By Ted Lipien
Privileged American public media executives, editors, and reporters may not realize how insensitive some of them appear to the Ukrainians who are experiencing the horror of President Vladimir Putin’s war on their country. They also appear insensitive to many people abroad who have lived under war conditions and to their children and grandchildren. I would count among them the families of the victims of Stalin’s war on Ukraine through forced starvation in the 1930s, in which millions of Ukrainians, Russians, and members of other nationalities had died. I would also include the Cold War, which produced the Soviet invasions of Hungary in 1956, Czechoslovakia in 1968, Afghanistan in 1979, and a number of brutally suppressed local uprisings against Communism and domination by Soviet Russia. Many refugees from these Soviet wars of aggression and anti-Communist revolutions and their children live in the United States. Shocked by what Vladimir Putin is doing to the Ukrainian people, they do not want to see Russia’s war on Ukraine trivialized. No sensitive and responsible individual would.
This is not the time for media organizations to describe how their reporters are dealing with stress or for reporters to tweet about “the morning commute” in Ukraine’s capital.
Some recent tweets by Washington public media and VOA English News reporters have indeed, in my view, trivialized the war in Ukraine and possibly created a faulty impression of how the Ukrainians are responding to the Russian aggression and how tragically Putin’s brutal war is affecting their daily lives.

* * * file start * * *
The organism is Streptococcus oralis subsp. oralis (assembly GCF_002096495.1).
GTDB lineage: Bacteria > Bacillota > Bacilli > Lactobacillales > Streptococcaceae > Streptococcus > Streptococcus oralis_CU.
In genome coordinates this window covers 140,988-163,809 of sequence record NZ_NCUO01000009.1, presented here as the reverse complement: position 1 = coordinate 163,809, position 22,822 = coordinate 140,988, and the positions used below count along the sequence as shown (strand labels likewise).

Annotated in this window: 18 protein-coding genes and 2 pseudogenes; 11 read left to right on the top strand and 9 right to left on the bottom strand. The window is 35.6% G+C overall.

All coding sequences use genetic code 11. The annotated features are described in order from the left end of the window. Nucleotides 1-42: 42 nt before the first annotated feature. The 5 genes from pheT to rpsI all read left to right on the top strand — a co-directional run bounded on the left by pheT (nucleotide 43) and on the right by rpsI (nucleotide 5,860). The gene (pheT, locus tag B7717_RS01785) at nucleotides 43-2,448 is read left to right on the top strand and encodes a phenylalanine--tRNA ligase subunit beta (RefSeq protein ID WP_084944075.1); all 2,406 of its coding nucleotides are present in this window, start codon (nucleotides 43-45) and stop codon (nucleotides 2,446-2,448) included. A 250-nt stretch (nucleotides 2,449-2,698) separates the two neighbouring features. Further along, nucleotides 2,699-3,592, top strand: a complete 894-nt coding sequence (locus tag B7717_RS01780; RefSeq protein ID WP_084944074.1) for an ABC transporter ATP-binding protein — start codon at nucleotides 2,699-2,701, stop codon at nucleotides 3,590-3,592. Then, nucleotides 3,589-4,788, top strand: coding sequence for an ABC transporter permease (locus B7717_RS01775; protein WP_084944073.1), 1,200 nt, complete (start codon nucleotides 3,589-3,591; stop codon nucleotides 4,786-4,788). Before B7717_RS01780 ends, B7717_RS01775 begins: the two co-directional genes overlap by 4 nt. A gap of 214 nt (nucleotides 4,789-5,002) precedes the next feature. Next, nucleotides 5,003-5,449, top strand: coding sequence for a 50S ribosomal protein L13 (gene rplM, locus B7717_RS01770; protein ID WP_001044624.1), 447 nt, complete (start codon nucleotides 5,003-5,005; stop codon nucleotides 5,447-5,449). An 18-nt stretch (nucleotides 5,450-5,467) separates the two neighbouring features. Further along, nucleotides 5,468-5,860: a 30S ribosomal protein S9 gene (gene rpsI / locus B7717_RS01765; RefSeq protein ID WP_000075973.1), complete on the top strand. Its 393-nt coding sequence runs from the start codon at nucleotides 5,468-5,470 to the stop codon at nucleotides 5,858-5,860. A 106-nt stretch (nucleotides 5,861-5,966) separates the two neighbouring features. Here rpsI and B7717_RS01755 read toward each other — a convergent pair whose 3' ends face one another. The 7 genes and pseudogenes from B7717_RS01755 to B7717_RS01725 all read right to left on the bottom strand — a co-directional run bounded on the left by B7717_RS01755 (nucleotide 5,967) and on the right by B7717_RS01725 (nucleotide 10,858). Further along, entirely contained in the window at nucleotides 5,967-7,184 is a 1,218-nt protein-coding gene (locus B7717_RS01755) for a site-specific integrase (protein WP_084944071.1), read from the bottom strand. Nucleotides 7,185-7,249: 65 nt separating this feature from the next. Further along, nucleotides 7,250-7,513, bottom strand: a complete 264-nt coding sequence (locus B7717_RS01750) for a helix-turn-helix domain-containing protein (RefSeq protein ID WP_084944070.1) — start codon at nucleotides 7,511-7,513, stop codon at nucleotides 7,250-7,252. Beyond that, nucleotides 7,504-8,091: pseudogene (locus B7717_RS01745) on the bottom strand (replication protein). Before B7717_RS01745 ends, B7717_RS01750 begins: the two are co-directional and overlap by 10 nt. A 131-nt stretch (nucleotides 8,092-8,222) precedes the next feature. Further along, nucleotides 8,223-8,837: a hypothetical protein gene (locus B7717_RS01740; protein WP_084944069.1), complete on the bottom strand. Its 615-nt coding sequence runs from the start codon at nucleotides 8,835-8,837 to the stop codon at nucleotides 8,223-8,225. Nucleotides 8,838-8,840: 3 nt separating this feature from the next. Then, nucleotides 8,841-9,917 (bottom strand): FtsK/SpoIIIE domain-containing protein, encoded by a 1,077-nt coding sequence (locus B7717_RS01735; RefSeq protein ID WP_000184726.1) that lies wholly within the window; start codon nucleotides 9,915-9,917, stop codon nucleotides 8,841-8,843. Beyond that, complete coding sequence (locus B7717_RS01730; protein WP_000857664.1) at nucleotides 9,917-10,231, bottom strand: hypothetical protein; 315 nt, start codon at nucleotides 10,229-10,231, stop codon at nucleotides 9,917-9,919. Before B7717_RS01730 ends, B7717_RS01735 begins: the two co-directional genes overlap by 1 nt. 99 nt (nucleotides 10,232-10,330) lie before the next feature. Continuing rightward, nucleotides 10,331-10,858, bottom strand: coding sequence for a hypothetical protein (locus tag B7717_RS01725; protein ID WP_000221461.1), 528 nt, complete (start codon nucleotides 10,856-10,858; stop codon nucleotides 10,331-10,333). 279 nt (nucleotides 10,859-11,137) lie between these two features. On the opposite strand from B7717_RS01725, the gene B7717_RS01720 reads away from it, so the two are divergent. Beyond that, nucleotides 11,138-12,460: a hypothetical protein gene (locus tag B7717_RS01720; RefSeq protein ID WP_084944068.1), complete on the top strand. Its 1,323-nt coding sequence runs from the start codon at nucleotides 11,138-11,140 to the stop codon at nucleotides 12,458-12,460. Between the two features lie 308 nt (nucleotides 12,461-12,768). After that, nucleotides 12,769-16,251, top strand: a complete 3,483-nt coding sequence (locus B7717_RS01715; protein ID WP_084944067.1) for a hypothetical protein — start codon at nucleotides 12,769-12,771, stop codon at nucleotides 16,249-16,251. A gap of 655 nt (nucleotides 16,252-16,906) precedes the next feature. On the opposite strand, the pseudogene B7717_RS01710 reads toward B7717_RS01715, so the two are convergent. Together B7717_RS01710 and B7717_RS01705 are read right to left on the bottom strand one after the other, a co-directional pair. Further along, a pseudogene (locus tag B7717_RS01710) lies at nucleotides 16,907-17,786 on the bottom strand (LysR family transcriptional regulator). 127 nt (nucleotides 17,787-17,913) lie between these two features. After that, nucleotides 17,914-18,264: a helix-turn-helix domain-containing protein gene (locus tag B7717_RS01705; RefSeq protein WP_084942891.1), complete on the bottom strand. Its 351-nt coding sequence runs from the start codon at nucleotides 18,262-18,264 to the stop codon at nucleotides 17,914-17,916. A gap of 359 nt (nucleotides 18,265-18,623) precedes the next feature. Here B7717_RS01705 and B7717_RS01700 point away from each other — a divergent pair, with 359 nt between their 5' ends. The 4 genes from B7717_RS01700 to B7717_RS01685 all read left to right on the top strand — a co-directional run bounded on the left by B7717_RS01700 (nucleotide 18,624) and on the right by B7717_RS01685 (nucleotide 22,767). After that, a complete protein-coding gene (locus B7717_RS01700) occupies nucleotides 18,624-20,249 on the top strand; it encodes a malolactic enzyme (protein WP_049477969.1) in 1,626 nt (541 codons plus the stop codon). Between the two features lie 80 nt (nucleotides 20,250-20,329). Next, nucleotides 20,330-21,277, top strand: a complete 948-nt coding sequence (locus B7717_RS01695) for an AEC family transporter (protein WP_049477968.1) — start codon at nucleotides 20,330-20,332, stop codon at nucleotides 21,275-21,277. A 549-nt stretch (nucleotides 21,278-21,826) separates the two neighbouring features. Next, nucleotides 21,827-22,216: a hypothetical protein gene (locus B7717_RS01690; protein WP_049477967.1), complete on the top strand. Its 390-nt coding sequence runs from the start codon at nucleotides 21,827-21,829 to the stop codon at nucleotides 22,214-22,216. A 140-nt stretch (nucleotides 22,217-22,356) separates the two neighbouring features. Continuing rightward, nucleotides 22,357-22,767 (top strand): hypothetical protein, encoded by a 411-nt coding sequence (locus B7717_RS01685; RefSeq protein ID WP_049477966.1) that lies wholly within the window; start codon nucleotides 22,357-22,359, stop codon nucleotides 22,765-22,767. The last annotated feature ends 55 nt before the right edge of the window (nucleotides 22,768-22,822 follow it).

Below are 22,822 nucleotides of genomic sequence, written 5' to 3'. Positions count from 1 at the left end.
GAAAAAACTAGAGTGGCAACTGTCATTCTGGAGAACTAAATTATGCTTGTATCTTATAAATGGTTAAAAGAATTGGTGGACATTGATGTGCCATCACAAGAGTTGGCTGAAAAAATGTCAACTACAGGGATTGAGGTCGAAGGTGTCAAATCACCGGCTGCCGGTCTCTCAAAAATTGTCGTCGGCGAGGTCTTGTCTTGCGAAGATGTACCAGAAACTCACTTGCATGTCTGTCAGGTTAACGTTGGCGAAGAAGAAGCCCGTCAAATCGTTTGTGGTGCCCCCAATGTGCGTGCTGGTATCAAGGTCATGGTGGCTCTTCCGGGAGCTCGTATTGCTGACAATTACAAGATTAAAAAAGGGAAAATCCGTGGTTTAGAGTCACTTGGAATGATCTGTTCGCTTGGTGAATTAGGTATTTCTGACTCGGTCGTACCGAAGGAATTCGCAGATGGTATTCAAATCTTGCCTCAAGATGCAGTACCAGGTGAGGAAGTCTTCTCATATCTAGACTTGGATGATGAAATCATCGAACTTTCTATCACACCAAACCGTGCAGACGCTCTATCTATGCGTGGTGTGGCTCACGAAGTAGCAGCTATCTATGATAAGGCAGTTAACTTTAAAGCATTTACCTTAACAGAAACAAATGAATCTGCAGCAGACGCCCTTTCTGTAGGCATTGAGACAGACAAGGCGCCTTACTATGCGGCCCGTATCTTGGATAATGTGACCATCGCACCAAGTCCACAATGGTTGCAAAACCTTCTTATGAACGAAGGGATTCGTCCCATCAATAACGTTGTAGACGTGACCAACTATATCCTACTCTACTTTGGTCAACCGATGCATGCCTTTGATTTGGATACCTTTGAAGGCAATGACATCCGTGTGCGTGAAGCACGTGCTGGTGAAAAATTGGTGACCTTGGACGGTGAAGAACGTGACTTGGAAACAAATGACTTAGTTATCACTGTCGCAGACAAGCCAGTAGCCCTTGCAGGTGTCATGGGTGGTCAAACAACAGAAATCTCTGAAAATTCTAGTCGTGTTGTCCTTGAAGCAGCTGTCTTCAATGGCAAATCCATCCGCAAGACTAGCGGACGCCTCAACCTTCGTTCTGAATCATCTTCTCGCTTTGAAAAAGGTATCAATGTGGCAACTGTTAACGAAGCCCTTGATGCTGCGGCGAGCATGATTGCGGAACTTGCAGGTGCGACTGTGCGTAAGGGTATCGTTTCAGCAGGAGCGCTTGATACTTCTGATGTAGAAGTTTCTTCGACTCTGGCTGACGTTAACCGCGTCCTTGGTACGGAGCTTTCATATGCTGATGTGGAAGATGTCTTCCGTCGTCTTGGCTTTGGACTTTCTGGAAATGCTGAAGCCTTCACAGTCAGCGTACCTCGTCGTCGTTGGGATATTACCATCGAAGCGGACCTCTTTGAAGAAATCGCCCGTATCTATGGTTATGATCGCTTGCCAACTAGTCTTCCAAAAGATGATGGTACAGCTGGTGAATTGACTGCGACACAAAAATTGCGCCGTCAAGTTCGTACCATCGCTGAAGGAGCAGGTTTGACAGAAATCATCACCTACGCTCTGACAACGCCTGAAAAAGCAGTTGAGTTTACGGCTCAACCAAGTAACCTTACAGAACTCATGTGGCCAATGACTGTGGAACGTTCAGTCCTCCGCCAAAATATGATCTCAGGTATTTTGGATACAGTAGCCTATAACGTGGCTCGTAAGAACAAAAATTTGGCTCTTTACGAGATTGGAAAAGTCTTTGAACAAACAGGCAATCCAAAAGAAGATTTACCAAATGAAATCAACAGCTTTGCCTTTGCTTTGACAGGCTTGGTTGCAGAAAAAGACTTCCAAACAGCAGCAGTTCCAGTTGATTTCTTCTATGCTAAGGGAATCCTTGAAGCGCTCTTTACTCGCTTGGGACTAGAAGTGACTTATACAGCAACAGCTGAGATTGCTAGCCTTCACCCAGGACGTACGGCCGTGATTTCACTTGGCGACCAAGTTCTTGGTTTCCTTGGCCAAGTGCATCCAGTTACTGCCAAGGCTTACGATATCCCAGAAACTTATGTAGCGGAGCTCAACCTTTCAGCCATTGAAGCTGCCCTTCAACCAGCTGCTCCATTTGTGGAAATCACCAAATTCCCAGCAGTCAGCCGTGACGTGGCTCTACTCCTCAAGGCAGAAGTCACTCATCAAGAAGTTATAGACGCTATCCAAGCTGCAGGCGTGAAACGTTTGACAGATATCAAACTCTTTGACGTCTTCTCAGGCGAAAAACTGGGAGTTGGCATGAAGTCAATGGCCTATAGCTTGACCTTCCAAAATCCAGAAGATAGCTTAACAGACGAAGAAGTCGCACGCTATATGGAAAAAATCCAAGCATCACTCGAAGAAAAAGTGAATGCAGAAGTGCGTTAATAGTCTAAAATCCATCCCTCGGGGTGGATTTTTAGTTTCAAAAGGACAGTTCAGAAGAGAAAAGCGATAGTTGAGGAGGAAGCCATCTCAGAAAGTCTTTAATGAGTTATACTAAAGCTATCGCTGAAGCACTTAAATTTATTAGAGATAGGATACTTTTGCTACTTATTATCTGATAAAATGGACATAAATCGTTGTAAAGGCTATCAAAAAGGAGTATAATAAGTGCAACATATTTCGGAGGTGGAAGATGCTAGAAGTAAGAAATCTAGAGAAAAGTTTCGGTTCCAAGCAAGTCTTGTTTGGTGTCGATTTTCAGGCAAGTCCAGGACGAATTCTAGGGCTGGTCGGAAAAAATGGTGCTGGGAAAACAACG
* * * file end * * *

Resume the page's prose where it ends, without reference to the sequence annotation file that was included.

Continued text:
USAGM executives and VOA managers and reporters are some of the most privileged U.S. government Civil Servants employed by American taxpayers. Please show more empathy and sensitivity in your reporting and your social media posts, especially at this time. Consult your colleagues in the VOA Ukrainian Service or Radio Free Europe/Radio Liberty (RFE/RL) Ukrainian Service, who have been doing an outstanding job of objective news reporting.
In one recent example, contrary to what the VOA English News reporters thought they saw or were describing, “the morning commute” in Kyiv on Wednesday was not normal or ”surreal.” The Ukrainians, faced with an aggressive war waged by Russia, are defending their country. A single poorly worded tweet by a reporter of the U.S. government-funded media outlet can lead people abroad and in the United States to draw many wrong and conflicting conclusions. The VOA Charter says that VOA news must be comprehensive.
But VOA English News is not the only Washington public media with puzzling and insensitive tweets. NPR’s tweet that “Russia’s attack on Ukraine means there’s a stressful news cycle ahead of us” was seen as “silly” by a Yale professor.
USAGM Watch readers may recall that the current NPR CEO since 2019, John Lansing, was the Broadcasting Board of Governors (BBG) CEO, appointed during the Obama Administration and serving well into the Trump Administration. NPR is, of course, not the same as the former BBG/current USAGM or VOA. Only part of NPR’s budget comes from federal funding.
The BBG is now called the U.S. Agency for Global Media (USAGM). The Voice of America (VOA) in the $800-million USAGM agency is 100% funded by the U.S. Government. Some people noted that what NPR refers to as a “conflict” was an invasion of Ukraine by Russia and not a “conflict” between the two countries.
Words matter even in tweets, especially to people who are being attacked.
Nicholas A. Christakis @NAChristakis is Sterling Professor of Social and Natural Science at Yale. Physician. Author of Apollo’s Arrow; Blueprint; and Connected.
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